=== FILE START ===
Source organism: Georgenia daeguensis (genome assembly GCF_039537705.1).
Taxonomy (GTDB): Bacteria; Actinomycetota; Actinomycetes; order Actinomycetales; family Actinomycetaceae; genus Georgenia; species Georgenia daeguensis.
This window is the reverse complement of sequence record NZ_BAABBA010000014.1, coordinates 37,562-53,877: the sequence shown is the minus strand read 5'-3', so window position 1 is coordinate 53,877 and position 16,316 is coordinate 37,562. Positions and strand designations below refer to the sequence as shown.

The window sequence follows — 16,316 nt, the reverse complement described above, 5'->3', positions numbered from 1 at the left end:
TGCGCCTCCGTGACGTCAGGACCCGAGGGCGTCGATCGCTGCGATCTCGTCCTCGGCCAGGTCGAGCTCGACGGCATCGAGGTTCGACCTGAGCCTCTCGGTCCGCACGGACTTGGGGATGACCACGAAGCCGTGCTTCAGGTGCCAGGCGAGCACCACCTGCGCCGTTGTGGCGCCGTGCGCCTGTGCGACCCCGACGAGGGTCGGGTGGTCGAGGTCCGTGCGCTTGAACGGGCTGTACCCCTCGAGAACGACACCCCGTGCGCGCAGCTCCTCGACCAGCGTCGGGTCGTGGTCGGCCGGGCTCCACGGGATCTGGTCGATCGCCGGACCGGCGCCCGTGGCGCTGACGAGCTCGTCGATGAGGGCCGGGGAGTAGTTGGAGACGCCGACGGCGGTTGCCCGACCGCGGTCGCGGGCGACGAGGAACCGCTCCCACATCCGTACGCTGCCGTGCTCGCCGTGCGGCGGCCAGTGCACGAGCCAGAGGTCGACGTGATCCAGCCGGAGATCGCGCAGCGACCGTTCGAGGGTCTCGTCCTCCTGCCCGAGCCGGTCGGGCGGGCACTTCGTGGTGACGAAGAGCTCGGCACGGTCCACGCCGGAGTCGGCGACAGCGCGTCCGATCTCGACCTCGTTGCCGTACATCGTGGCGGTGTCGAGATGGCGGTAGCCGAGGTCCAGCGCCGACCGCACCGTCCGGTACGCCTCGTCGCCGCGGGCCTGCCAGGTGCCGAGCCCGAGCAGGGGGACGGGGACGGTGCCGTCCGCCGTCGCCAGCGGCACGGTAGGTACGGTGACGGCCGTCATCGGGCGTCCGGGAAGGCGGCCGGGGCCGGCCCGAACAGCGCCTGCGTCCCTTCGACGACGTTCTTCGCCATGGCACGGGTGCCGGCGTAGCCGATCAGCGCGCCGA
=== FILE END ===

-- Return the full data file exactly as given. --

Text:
Source organism: Georgenia daeguensis (genome assembly GCF_039537705.1).
Taxonomy (GTDB): Bacteria; Actinomycetota; Actinomycetes; order Actinomycetales; family Actinomycetaceae; genus Georgenia; species Georgenia daeguensis.
This window is the reverse complement of sequence record NZ_BAABBA010000014.1, coordinates 37,562-53,877: the sequence shown is the minus strand read 5'-3', so window position 1 is coordinate 53,877 and position 16,316 is coordinate 37,562. Positions and strand designations below refer to the sequence as shown.

The window sequence follows — 16,316 nt, the reverse complement described above, 5'->3', positions numbered from 1 at the left end:
TGCGCCTCCGTGACGTCAGGACCCGAGGGCGTCGATCGCTGCGATCTCGTCCTCGGCCAGGTCGAGCTCGACGGCATCGAGGTTCGACCTGAGCCTCTCGGTCCGCACGGACTTGGGGATGACCACGAAGCCGTGCTTCAGGTGCCAGGCGAGCACCACCTGCGCCGTTGTGGCGCCGTGCGCCTGTGCGACCCCGACGAGGGTCGGGTGGTCGAGGTCCGTGCGCTTGAACGGGCTGTACCCCTCGAGAACGACACCCCGTGCGCGCAGCTCCTCGACCAGCGTCGGGTCGTGGTCGGCCGGGCTCCACGGGATCTGGTCGATCGCCGGACCGGCGCCCGTGGCGCTGACGAGCTCGTCGATGAGGGCCGGGGAGTAGTTGGAGACGCCGACGGCGGTTGCCCGACCGCGGTCGCGGGCGACGAGGAACCGCTCCCACATCCGTACGCTGCCGTGCTCGCCGTGCGGCGGCCAGTGCACGAGCCAGAGGTCGACGTGATCCAGCCGGAGATCGCGCAGCGACCGTTCGAGGGTCTCGTCCTCCTGCCCGAGCCGGTCGGGCGGGCACTTCGTGGTGACGAAGAGCTCGGCACGGTCCACGCCGGAGTCGGCGACAGCGCGTCCGATCTCGACCTCGTTGCCGTACATCGTGGCGGTGTCGAGATGGCGGTAGCCGAGGTCCAGCGCCGACCGCACCGTCCGGTACGCCTCGTCGCCGCGGGCCTGCCAGGTGCCGAGCCCGAGCAGGGGGACGGGGACGGTGCCGTCCGCCGTCGCCAGCGGCACGGTAGGTACGGTGACGGCCGTCATCGGGCGTCCGGGAAGGCGGCCGGGGCCGGCCCGAACAGCGCCTGCGTCCCTTCGACGACGTTCTTCGCCATGGCACGGGTGCCGGCGTAGCCGATCAGCGCGCCGA